“...it is the first time that ever I heard breaking of ribs was sport for ladies.” Who: Imenry Barras, Elsa Zerbino Vargas Where: Redcliffe When: Morning of the 1 Ferventis Summary: Keep your friends close and your enemies closer. After all, asking someone to teach you how to fight gives them the perfect excuse to beat you up... Rating: B for bitchy. Yesssssss.
That night, Elsa Zerbino Vargas had dreamt about wolves. Her dreams were always vivid, filled with people that told her things she could not understand, wearing faces she did not recall. Not this night. This night she was a black wolf bitch, sleek as moonlight, untiring, graceful as death. She ran through unending forests, two other animals at her side, one a huge lion, shining coldly gold and the other another wolf, scraggly grey, but with a fierceness in it's eyes that belied it's dishevelled pelt. But her companions were there one moment and then gone the next and suddenly the never ending forest did end, and in front of her another vastness was spreading, a black sickness covering the land, black tongues of pure wrong, pure evil stretching towards her. Darkness swarmed around her, trying to hold her down, but her teeth were sharp and her claws even sharper. Darkness fell before her.
When she woke, Elsa came to with the absolute knowledge that she was going to die. But she did not want to. She didn't want to get killed without knowing who she was or even where she was. The dark man had made it quite clear she wasn't allowed to leave and more of those dark creatures – darkspawn – could arrive any time. And while she did have a name to her strange ability, it didn't give her any more control over it, any more knowledge about it, about the magic. Sitting up, shivering slightly in the cold morning light, she fumbled after her water stained leather bag, finding the shining, silvery dagger in it. It had laid there, seldom used, since she was born. She had no skill to handle it, indeed, she had shuddered to touch it's steel surface, as if there were bad memories connected to it. Perhaps there were, she had no idea. The thought of using it, of wielding it, was terribly distasteful, but the thought of dying was even more so. She could not trust the fire and the ice, not when it did not do her bidding. She needed some other insurance that she was going to survive.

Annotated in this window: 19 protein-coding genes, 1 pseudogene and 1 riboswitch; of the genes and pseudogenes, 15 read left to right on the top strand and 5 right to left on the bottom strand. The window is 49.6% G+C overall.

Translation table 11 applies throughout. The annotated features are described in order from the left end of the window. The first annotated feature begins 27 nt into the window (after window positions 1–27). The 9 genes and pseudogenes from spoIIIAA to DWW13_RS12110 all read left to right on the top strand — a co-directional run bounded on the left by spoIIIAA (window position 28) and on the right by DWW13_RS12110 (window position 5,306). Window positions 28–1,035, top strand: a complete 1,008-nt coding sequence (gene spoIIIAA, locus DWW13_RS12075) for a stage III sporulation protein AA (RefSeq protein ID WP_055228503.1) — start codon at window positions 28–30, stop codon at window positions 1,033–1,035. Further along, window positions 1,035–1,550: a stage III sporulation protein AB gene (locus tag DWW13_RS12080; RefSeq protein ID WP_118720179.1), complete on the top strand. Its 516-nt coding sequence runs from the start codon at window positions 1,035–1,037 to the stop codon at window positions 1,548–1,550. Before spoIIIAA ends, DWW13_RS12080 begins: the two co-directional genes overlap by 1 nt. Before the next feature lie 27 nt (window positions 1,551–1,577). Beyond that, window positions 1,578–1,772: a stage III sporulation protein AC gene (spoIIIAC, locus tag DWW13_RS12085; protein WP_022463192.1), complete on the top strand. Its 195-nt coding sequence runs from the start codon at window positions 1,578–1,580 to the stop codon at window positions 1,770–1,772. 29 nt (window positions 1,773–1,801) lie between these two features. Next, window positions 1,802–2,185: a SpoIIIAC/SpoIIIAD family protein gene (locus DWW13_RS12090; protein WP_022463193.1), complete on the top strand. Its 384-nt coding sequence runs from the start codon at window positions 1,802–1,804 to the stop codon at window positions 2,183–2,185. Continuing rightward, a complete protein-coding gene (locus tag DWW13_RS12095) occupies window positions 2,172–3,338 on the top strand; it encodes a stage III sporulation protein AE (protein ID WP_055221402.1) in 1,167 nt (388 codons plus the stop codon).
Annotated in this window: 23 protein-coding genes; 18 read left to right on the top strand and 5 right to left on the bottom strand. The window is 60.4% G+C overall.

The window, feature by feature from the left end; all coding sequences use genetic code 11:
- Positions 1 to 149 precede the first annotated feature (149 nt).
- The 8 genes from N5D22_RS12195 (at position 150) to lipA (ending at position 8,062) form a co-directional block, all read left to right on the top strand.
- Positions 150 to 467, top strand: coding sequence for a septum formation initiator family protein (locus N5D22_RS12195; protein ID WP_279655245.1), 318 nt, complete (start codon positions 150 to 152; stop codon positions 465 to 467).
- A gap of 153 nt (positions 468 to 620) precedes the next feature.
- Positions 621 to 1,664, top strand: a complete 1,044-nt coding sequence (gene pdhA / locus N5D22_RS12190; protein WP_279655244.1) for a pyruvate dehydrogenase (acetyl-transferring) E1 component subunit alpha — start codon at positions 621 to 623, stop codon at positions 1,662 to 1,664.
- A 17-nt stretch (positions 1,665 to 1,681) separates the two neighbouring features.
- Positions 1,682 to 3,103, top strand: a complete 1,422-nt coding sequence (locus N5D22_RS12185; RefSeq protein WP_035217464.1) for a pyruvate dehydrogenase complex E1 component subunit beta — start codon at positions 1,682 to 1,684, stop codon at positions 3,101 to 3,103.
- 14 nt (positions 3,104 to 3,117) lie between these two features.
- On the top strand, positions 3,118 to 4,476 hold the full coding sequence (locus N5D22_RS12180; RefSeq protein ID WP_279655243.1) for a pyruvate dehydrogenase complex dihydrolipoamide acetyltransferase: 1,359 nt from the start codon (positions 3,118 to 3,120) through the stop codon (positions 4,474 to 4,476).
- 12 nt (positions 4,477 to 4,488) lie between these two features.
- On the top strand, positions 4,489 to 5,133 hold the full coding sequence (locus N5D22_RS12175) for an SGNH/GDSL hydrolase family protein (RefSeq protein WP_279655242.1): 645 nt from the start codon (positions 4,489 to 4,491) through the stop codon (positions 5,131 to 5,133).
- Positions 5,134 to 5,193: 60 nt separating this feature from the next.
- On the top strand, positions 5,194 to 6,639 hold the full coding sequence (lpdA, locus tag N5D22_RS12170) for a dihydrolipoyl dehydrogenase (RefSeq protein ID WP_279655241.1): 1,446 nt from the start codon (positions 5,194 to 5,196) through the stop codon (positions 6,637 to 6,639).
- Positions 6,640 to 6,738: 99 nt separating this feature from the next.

Rising from her makeshift bed of nets and coiled rope, Elsa tried to turn her hair back into some semblance of order, shaking her threadbare skirts out and then stepping outside. The village was waking up slowly, but she was awake and somehow she thought her quarry would be too. Her decision was made then, and her feet was taking her towards the inn, and up it's rickety stair before she let herself think any more about it. Raising a hand she stared at it, the pale skin, the slim fingers, before pursing her lips and knocking at the door twice.